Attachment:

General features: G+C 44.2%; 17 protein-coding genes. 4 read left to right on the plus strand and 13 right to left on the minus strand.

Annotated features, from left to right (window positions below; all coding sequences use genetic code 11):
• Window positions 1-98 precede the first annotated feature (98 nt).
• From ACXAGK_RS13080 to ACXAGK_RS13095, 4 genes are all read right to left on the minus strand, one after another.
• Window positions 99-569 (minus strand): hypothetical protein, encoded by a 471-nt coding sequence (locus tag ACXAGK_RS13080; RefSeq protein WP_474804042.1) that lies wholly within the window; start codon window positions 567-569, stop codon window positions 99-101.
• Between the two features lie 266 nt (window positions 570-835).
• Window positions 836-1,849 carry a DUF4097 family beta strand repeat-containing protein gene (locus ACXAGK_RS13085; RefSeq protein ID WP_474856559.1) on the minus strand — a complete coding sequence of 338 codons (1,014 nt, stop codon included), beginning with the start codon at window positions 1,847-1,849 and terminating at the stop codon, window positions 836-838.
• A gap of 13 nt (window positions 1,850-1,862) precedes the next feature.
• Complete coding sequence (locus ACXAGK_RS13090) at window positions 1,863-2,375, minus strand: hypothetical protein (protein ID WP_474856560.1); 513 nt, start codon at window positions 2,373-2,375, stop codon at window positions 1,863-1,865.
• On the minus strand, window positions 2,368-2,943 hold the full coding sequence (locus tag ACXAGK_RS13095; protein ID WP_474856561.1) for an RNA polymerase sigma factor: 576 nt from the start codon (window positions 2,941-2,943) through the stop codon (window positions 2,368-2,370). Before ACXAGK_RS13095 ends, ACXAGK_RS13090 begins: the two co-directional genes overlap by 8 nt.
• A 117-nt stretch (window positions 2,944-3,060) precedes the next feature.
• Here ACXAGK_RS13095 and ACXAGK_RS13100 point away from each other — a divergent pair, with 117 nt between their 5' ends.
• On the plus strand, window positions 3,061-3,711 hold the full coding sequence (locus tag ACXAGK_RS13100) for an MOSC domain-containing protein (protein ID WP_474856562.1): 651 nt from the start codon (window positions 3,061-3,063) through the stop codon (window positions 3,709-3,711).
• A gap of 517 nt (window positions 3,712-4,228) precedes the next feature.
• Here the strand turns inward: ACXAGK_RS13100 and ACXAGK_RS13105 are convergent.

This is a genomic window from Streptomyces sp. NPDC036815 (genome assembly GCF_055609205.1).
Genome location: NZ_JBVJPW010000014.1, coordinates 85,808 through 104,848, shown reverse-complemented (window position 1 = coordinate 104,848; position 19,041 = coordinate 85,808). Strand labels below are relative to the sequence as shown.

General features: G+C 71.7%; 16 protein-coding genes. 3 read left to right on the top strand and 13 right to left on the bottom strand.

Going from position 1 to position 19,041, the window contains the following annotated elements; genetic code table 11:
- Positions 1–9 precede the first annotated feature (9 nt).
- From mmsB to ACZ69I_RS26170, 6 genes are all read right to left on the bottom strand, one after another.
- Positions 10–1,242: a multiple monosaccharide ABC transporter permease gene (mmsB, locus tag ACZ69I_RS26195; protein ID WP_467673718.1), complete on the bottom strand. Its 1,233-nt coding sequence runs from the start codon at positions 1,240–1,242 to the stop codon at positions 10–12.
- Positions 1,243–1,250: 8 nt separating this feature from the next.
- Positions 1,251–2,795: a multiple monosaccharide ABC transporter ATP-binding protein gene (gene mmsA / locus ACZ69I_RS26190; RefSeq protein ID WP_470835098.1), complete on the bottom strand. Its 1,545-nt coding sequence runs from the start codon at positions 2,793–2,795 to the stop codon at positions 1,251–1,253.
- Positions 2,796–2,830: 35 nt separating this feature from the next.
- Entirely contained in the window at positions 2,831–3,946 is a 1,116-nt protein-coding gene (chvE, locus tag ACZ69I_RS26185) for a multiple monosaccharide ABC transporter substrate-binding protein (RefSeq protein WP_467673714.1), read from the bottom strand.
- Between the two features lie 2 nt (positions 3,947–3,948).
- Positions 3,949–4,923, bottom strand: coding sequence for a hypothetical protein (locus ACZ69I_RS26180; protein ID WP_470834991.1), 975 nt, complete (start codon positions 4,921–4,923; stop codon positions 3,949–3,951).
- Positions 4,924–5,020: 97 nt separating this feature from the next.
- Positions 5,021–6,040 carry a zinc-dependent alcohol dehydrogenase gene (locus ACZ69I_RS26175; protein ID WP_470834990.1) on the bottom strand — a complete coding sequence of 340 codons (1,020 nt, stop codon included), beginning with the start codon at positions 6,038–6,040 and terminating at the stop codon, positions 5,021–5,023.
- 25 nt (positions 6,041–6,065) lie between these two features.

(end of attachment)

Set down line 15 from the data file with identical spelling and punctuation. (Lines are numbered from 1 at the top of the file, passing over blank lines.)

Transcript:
• Here the strand turns inward: ACXAGK_RS13100 and ACXAGK_RS13105 are convergent.